Platelet rich plasma (PRP) is a regenerative medicine therapy becoming increasingly recognized as a non-steroid alternative to improving tissue healing and rehabilitation. The difference between corticosteroid injections and PRP is that steroids have strong antiinflammatory effects but are for temporary relief. Once this wears off, you will still have the injury. While PRP offers a potential for cure since it causes a major healing event by attracting your body's healing mechanisms to flood the area treated. It may take up to a month for the healing process to occur. Multiple treatments may be recommended depending on the severity of the injury.
PRP can be helpful in injuries to the neck, shoulders, back, elbows, wrists, fingers/toes, knees, ankles, feet as shown in the image above. Several clinical studies have demonstrated that PRP injections improve function and decreased pain caused by various soft tissue, ligament, and tendon conditions in many parts of the body. Studies are also showing benefits for osteoarthritis—especially in the knee. In a small study involving knee osteoarthritis.
Key Points to Remember:
- Platelet Rich Plasma (PRP) comes from a patient’s own blood.
- Basic science studies show that PRP treatment may improve healing in many tissues, ligaments and tendon stability
- You must eat before the procedure.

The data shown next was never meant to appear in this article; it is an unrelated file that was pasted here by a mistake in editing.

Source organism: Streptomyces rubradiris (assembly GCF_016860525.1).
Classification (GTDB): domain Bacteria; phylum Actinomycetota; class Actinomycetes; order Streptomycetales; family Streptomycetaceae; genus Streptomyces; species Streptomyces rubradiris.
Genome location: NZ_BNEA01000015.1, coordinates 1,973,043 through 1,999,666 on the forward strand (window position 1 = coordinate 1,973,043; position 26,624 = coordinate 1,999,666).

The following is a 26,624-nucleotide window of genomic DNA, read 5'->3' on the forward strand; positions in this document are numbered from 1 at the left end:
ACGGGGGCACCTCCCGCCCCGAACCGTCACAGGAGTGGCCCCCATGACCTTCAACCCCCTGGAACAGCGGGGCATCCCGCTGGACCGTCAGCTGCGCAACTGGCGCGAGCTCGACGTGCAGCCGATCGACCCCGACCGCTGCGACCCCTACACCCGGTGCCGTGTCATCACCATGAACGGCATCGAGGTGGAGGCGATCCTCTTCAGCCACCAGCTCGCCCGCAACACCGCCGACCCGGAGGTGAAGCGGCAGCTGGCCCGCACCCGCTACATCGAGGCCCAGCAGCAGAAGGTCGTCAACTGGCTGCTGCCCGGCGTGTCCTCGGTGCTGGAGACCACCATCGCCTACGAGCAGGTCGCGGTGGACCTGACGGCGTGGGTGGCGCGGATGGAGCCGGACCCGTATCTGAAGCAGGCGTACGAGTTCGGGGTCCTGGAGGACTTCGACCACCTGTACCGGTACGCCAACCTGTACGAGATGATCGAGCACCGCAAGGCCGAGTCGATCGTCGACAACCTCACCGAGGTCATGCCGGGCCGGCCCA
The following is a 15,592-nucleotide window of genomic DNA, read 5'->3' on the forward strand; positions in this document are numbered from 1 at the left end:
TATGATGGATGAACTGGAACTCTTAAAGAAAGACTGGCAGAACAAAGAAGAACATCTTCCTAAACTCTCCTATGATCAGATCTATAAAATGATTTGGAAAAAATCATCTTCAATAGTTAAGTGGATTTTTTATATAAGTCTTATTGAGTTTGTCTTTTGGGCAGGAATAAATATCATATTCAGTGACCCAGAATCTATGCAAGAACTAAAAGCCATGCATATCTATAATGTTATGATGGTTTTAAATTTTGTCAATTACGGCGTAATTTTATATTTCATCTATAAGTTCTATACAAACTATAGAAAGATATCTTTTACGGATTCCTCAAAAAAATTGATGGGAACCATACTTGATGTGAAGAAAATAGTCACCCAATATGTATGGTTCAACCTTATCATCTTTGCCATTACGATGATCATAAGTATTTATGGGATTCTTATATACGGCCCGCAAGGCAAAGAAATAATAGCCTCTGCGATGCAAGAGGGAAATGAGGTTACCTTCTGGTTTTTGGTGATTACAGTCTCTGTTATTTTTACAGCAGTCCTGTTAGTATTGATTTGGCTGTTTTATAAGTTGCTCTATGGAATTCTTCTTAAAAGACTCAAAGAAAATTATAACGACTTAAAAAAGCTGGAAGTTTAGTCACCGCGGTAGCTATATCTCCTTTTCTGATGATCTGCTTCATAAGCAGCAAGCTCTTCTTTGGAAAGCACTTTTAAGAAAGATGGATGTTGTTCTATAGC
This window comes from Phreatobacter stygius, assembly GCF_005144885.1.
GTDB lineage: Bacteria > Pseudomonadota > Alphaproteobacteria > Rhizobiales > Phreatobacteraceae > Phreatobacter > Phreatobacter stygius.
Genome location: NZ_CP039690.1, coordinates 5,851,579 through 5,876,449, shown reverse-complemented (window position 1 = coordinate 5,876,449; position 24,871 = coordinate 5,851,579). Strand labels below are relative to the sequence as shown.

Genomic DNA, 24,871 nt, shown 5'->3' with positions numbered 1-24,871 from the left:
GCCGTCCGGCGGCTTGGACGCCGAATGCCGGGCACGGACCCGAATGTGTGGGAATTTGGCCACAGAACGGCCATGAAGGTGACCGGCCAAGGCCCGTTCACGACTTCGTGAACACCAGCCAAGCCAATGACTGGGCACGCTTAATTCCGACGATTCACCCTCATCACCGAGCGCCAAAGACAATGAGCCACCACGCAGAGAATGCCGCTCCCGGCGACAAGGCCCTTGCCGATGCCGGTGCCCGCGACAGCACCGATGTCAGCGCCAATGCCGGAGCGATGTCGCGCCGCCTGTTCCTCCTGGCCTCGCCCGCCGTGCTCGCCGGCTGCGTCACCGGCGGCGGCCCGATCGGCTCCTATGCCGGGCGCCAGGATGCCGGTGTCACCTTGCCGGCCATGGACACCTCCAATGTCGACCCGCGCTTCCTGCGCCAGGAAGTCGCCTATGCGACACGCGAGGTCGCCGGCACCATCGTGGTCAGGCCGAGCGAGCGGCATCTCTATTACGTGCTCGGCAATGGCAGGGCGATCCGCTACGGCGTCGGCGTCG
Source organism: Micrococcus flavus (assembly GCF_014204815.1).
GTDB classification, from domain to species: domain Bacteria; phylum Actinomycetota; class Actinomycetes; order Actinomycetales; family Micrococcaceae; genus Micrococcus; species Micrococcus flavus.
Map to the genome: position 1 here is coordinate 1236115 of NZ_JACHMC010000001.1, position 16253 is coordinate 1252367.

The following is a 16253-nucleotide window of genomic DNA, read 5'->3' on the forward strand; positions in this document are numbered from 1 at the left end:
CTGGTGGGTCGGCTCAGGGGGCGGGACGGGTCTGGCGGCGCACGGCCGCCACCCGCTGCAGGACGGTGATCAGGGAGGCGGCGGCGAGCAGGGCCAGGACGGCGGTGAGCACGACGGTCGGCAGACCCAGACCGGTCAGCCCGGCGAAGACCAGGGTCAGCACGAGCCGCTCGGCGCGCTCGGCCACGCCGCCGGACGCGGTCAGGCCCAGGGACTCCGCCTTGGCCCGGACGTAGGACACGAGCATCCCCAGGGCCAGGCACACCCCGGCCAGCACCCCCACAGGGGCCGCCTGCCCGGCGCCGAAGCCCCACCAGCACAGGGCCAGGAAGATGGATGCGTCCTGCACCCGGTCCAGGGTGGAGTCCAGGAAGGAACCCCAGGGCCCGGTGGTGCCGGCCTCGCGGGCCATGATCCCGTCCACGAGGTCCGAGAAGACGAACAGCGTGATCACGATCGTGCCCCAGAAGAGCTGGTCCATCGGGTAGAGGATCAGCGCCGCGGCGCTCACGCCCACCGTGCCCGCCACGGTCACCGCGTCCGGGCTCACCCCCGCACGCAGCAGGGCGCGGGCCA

- Anti-inflammatory medicines should be stopped before and after PRP treatment is given. Tylenol may be used for pain.
- Apply heat to the area is permitted NO ICE!
The process for producing PRP is straightforward. After obtaining a blood sample from a patient, the blood is put into a centrifuge, which is a tool that separates the blood into its many components. The PRP can then be collected and delivered to an injured area of bone, joint, or soft tissue. Once the activated platelets are injected into the abnormal tissue, growth factors are released that recruit and increase the proliferation of repairing cells called mesenchymal stem cells.
Prolotherapy - The difference between Prolotherapy and PRP is what’s being injected. In Prolotherapy, dextrose, or sugar water, along with anesthetics is injected to create inflammation in the painful tendon, muscle, joint, or ligament. In PRP, your own plasma, the part of the blood containing growth factors thought to promote healing, is injected.
cost:$350-$850 per treatment depending on the area. Ask us about discount packages or limited time special offers.